College doesn't do a really good job of teaching what is expected of students when they come in. So most students are going to spend about two and a half hours a week inside of class for each class they take. However, it's expected that college students are going to spend usually two to three hours outside of class for every hour they put in.

When your child doesn't know how to plan they will fail in college. They will think with just going to class is enough. They fail to plan for the extra time required for each class.  Or they put too much on their plate.

Your children need support from you, even in college. As parents, you need to sit there alongside them and show them how to plan their day.  How to calculate how much time it will take them for each class, plus how much time they need to get work done and study.  Then they will know how much time they have for work.  

How to teach your child planning to prepare them for college

You need to teach your child how to plan their day.  Even at a young age, you can do this. For instance, with Erik, we have this little magnetic board. This board shows what our routine looks like. Here's the next thing you want or need to do.  If we want to change things around, we can give him choices.

Teaching your children how to plan is so important

I don't want you to helicopter because that doesn't help either. We'll about independence in a second, but show them how to do planning. 

As your children get older, you need to teach them how to plan their day.  In middle school, they can use a planner. Show them how to use it and how to plan out their day.

Teach them how to plan out their week.  In Bookkeeper Training School, one of the first things I have our bookkeepers do is have them do an exercise where they have to allocate their 168 hours every week. And we did a podcast episode about this a few episodes ago where I walk you through how to do this.

I do the same exercise with my college students.  A lot of time they realize they have so much unallocated time.  So now they have to figure out what to do during that time.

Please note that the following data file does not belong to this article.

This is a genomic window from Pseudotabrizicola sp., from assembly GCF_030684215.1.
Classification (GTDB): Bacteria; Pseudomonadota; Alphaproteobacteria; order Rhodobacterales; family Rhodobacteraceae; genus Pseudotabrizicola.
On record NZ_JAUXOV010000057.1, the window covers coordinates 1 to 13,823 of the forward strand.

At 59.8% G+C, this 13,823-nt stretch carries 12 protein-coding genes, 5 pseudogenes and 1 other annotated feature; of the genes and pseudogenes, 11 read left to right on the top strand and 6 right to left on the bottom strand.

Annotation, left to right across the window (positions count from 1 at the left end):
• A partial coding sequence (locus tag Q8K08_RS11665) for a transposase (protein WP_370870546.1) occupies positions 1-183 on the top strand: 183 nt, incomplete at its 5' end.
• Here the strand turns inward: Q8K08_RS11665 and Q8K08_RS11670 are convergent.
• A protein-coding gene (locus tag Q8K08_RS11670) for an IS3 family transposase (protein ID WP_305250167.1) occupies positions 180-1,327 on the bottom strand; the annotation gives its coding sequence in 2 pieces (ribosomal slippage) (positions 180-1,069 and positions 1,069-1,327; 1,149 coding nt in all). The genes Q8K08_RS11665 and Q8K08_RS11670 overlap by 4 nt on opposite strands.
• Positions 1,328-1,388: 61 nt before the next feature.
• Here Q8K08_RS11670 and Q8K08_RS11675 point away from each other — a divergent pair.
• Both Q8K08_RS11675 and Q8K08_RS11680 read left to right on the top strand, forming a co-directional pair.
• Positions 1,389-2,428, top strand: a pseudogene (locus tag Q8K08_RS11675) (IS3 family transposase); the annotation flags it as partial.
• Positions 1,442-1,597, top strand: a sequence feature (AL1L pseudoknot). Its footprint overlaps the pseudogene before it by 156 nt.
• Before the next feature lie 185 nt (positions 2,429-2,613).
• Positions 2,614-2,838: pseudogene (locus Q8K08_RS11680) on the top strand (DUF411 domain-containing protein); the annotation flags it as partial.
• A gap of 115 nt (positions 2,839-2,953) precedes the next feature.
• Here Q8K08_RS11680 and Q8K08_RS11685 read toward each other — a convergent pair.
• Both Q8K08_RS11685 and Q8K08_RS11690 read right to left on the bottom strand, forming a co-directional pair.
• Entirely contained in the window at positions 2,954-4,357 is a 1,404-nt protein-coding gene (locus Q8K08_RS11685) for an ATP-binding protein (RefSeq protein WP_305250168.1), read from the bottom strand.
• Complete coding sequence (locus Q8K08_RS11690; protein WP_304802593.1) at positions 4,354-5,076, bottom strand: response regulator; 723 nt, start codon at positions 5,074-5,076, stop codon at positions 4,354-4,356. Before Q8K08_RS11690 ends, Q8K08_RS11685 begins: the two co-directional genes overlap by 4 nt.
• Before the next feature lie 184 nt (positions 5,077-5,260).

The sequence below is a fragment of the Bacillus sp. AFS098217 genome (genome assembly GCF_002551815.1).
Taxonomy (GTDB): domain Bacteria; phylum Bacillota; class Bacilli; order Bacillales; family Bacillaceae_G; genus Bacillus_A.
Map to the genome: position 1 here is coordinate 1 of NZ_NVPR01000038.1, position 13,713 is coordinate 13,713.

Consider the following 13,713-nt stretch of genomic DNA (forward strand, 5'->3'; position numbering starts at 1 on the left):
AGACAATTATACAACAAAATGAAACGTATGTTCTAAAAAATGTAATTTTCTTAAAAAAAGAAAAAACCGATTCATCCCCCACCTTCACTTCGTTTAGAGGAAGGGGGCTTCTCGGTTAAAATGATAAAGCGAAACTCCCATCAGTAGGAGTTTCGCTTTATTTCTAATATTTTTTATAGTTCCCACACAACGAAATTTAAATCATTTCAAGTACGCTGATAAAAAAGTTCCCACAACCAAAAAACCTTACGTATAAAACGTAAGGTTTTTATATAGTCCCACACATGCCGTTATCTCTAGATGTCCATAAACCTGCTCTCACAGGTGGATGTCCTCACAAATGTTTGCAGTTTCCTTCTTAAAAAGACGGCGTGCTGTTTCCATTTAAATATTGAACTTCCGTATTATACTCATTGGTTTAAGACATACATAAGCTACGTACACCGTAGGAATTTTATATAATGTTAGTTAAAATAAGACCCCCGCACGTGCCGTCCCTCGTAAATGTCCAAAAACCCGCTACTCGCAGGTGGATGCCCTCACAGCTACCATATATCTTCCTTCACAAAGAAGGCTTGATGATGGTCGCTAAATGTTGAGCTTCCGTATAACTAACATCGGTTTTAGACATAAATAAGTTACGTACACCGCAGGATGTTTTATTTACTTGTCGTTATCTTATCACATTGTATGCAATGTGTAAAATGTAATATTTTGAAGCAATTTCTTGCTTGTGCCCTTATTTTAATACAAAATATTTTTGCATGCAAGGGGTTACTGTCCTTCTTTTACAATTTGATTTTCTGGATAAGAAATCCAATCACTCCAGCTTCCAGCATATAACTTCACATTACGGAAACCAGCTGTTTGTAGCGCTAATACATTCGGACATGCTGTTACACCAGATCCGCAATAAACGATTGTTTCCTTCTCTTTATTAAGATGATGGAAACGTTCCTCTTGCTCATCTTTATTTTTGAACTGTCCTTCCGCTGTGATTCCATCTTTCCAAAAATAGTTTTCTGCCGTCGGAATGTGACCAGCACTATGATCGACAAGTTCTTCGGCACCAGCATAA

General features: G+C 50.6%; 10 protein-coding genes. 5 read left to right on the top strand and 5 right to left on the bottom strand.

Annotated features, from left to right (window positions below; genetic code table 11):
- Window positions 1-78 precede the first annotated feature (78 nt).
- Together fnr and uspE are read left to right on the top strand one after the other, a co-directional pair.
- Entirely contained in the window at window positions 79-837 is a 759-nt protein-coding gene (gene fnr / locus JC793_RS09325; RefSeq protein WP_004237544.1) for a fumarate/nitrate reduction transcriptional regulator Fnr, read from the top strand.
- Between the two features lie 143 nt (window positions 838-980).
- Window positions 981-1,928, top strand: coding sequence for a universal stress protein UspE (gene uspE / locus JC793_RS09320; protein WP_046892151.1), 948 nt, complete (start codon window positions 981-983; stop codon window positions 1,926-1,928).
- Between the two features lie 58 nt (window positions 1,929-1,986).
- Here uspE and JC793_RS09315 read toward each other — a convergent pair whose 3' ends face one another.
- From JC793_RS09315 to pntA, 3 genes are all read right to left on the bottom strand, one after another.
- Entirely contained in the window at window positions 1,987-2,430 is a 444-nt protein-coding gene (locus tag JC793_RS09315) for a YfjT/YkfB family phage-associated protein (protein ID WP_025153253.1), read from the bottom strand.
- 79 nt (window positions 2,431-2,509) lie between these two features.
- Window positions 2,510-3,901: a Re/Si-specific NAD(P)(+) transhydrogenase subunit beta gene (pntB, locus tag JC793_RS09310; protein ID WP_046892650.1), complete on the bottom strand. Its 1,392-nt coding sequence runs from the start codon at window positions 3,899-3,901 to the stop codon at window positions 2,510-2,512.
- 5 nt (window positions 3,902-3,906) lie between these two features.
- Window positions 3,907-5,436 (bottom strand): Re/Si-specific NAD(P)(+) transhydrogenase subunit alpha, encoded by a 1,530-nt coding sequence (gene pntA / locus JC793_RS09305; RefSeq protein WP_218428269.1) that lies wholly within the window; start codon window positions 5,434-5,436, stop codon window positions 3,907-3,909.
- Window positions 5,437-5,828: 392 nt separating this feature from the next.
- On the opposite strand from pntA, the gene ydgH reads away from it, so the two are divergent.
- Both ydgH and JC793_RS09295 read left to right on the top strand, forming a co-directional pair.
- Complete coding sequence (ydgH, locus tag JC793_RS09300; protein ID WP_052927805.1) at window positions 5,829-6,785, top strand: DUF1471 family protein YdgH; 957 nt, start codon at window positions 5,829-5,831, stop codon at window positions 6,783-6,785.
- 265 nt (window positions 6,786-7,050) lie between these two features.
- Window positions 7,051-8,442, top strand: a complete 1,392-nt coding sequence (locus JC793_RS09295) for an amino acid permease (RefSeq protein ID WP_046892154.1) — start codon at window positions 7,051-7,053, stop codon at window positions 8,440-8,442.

The best thing you can teach your child is how to take care of themselves

How fostering independence helps prepare children for college

The second thing you need to teach your child is independence. As a mom of littles, it's really hard to make the transition between doing everything for them and giving them some freedom and independence.

Children naturally get to a point where they want to do things for themselves.  You as a parent need to put structures in place so that you can foster that independence in your child. 

For example with Erik, he can get the peanut butter out of the cabinet. He can get himself a plastic knife, and reach the bread.  And he'll make himself a little sandwich.  Now mind you we're in the room so that if he does need help we can help. But we try to stand back and let him have some freedom to do it on his own.

It's incredibly important to give your kids the independence to do things on their own.

Have your children do chores around the house and then as they get older give them more responsibility and give them more independence.

And then, when they are old enough,  have them get a job, even if it's just a summer job.

How getting a job fosters independence, routines, and planning 

Allow your children to get a job.  This will teach them how to manage their schedule and learn about people and customer service. It allows them to make some money and learn how to manage that money.